Well where do we start? With the Victorian father who was an out and out bully? With the time spent in childrens homes or with the closeness of a mothers love?
All of them are there but I prefer to look at the girl in me as a result of all this. A brief example of some of my experiences:
An 11 year old very confused boy who would play games of dressing up with his sister, feeling the sexual arousal of the feminine garments about me. Being found out by the elder sister (they were her clothes) and then going further into the closet. What a common answer this is to our situation.
The clothes in those days (the 1950s) were what I consider still to be the most feminine of clothse. I loved them then and still do. The stockings, the bra, the slip and those fabulous skirts! I was the kind of boy who had friends, who played boy games and enjoyed them (I still do) but at the end of the day found solitude, pleasure and excitement dressed as the beautiful princess waiting for her knight to rescue her from the dungeon of her life.
Unfortunately I still wait, my cries go unanswered. If he does not have a horse, a car would do or maybe I can sit on the handlebars of his bike (I wont be singing Raindrops Keep Falling on My Head – I cannot sing to save my life). But the dungeon is cold and bare. Where for art thou Romeo?
I remember getting to 15 and 16 and waiting for everyone to leave the house, claiming pressure of homework for not going with them, but as soon as they left transporting myself to that tower (attic which was my bedroom) in the castle. Mother would have bagged her and my sisters ‘out of season’ clothes and left them there.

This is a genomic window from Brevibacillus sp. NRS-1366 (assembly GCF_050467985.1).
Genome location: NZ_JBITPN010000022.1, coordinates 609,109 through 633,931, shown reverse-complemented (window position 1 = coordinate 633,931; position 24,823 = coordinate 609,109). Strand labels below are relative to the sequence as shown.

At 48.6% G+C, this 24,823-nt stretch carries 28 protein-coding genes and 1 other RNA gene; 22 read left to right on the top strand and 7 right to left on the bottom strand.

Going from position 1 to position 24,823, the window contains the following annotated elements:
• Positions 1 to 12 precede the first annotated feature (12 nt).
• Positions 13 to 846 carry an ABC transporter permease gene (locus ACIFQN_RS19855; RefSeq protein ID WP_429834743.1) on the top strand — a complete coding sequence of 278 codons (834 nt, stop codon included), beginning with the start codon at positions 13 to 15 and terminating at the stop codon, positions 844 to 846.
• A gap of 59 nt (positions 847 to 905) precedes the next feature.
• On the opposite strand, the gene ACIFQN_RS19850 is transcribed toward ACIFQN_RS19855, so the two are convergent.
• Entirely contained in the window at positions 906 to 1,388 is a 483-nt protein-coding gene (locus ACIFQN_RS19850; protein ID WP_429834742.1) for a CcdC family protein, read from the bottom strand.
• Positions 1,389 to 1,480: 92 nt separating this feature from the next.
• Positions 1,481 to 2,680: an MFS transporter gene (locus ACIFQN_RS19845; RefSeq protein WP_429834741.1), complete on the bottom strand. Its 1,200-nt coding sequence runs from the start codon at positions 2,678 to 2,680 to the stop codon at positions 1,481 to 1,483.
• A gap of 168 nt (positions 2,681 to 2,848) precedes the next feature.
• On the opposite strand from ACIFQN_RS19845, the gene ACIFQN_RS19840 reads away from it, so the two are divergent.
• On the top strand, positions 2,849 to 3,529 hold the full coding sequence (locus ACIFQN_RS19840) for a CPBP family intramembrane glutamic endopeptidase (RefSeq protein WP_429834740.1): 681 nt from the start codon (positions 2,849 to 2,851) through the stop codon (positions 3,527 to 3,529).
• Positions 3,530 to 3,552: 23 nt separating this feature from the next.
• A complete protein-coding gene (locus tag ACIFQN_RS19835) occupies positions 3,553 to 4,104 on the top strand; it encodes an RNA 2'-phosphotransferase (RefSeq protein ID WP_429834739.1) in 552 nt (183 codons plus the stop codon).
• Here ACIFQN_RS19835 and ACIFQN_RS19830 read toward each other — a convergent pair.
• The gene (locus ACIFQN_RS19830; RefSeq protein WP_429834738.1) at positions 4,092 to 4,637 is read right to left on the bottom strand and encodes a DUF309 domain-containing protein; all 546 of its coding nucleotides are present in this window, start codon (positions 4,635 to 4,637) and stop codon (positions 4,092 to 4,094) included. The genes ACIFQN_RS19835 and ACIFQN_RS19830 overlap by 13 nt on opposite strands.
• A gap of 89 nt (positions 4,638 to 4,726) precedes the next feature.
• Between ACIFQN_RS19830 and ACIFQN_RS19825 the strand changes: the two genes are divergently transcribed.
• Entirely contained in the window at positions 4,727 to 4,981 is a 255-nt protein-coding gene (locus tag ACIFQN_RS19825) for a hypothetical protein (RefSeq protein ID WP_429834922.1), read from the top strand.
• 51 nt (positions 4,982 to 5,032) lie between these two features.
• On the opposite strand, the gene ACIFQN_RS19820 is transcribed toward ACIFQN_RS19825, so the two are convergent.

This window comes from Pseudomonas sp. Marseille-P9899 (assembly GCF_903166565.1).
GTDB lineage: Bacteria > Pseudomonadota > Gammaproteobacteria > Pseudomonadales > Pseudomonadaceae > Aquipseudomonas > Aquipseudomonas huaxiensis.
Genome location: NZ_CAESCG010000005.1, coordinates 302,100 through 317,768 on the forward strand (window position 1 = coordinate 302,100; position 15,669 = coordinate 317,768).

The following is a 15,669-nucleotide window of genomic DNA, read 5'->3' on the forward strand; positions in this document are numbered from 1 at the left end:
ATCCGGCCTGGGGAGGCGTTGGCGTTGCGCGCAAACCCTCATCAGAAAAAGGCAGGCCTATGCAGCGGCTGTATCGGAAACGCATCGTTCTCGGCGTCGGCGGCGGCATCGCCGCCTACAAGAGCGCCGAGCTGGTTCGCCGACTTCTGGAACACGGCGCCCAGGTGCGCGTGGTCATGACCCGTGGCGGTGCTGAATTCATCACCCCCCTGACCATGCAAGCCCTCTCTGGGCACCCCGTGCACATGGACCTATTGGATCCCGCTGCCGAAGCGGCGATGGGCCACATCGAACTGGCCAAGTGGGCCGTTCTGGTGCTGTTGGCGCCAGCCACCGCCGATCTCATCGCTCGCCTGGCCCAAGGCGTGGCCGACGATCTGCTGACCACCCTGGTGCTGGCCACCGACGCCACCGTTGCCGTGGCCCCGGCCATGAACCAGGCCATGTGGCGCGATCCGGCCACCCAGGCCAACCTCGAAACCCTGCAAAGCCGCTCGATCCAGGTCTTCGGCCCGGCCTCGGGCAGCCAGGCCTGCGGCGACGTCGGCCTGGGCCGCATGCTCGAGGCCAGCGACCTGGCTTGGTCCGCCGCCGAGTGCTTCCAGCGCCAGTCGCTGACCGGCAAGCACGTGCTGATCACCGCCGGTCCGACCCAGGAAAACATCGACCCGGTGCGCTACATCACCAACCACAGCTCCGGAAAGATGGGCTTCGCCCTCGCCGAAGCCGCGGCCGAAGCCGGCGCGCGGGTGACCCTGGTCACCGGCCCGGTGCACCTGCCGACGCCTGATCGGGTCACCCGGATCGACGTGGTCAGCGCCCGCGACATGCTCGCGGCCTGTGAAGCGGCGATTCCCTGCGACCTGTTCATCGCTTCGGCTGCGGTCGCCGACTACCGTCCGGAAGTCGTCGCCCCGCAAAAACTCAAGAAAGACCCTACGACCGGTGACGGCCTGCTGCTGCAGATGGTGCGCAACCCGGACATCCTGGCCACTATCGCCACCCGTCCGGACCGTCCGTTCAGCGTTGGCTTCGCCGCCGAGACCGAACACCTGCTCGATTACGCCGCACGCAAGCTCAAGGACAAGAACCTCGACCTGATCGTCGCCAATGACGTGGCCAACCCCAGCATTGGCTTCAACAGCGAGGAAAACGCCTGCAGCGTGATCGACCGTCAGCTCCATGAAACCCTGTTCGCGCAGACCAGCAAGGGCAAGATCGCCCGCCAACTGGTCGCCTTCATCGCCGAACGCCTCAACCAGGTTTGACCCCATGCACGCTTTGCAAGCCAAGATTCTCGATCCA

I would rummage through them – my favourite being this delightful silk Chinese style dress. It had this pretty floral pattern and was knee length. I was so angry when mother got rid of it and I might add Stephanie I never saw one in any of your shops. I have loved asian (Indian and Chinese especially) clothes ever since.
I get to 30 and I’m still in that closet.
One day I have to go to London on business. I call in at the shop, have a swift look round and I run for it. What am I doing, perhaps a beer will help? It doesn’t, I stay at the bar. I have just come through a spell of drinking to get through life and it does not help the problem – there is still the next day.
The next time I go to London I call again and now start to talk to the girls there. Aren’t they sweet? I am enticed to try it and I flatly refuse to be beaten. The coffee, the look through the book, the decision, the climb up the stairs and here I am dressed up to the nines talking to women like me about normal everyday things. The only thing missing was that knight in shining armour.
I used to go back there often and those four hours take the pressure off, I can relax and be myself. I come out a new refreshed person ready for the new day.
One day I have to go to Newcastle and decide to visit the shop there. Horrors – around the corner is a womens boutique also with Transformations in the title and yes I go in and ask for my transformation. I am not sure who was more horrified. I never saw that shop again – perhaps they changed the name! I dont know. But here was the difference: I left, laughed and went on to the right place and had a ball with the girls.
This is me getting it off my chest. I now live abroad and I have gone back into my closet and at times get very frustrated. Shall I tell you about the time I walked out dressed and got caught by the next door neighbour? Or about the video camera I use to check my walk, my presentation, and to remind me of the good times. Perhaps, but that had better be saved for the next time…
All my love, Helen (New Zealand)